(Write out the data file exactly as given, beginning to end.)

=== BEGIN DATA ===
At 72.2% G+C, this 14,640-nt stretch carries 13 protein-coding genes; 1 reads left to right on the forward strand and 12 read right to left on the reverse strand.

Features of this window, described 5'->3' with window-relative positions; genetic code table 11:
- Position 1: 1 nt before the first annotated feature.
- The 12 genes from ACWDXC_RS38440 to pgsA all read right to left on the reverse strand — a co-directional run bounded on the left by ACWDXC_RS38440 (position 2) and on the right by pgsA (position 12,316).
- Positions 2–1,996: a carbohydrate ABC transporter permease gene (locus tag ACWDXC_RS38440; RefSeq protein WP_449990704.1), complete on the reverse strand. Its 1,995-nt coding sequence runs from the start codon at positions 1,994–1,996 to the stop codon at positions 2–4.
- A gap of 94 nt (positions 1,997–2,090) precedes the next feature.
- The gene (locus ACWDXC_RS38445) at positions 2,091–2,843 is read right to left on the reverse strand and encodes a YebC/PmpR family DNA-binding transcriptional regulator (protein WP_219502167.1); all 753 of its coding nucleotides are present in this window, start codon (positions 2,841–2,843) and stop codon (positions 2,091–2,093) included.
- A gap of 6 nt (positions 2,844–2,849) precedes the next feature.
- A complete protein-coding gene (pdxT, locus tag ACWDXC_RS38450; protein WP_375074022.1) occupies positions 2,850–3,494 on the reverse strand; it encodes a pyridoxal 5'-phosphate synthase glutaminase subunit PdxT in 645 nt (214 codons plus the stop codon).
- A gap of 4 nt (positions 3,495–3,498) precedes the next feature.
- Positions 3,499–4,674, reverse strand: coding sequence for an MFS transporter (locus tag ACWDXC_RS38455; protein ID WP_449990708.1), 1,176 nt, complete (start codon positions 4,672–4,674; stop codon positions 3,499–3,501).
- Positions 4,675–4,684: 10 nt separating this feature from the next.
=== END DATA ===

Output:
At 72.2% G+C, this 14,640-nt stretch carries 13 protein-coding genes; 1 reads left to right on the forward strand and 12 read right to left on the reverse strand.

Features of this window, described 5'->3' with window-relative positions; genetic code table 11:
- Position 1: 1 nt before the first annotated feature.
- The 12 genes from ACWDXC_RS38440 to pgsA all read right to left on the reverse strand — a co-directional run bounded on the left by ACWDXC_RS38440 (position 2) and on the right by pgsA (position 12,316).
- Positions 2–1,996: a carbohydrate ABC transporter permease gene (locus tag ACWDXC_RS38440; RefSeq protein WP_449990704.1), complete on the reverse strand. Its 1,995-nt coding sequence runs from the start codon at positions 1,994–1,996 to the stop codon at positions 2–4.
- A gap of 94 nt (positions 1,997–2,090) precedes the next feature.
- The gene (locus ACWDXC_RS38445) at positions 2,091–2,843 is read right to left on the reverse strand and encodes a YebC/PmpR family DNA-binding transcriptional regulator (protein WP_219502167.1); all 753 of its coding nucleotides are present in this window, start codon (positions 2,841–2,843) and stop codon (positions 2,091–2,093) included.
- A gap of 6 nt (positions 2,844–2,849) precedes the next feature.
- A complete protein-coding gene (pdxT, locus tag ACWDXC_RS38450; protein WP_375074022.1) occupies positions 2,850–3,494 on the reverse strand; it encodes a pyridoxal 5'-phosphate synthase glutaminase subunit PdxT in 645 nt (214 codons plus the stop codon).
- A gap of 4 nt (positions 3,495–3,498) precedes the next feature.
- Positions 3,499–4,674, reverse strand: coding sequence for an MFS transporter (locus tag ACWDXC_RS38455; protein ID WP_449990708.1), 1,176 nt, complete (start codon positions 4,672–4,674; stop codon positions 3,499–3,501).
- Positions 4,675–4,684: 10 nt separating this feature from the next.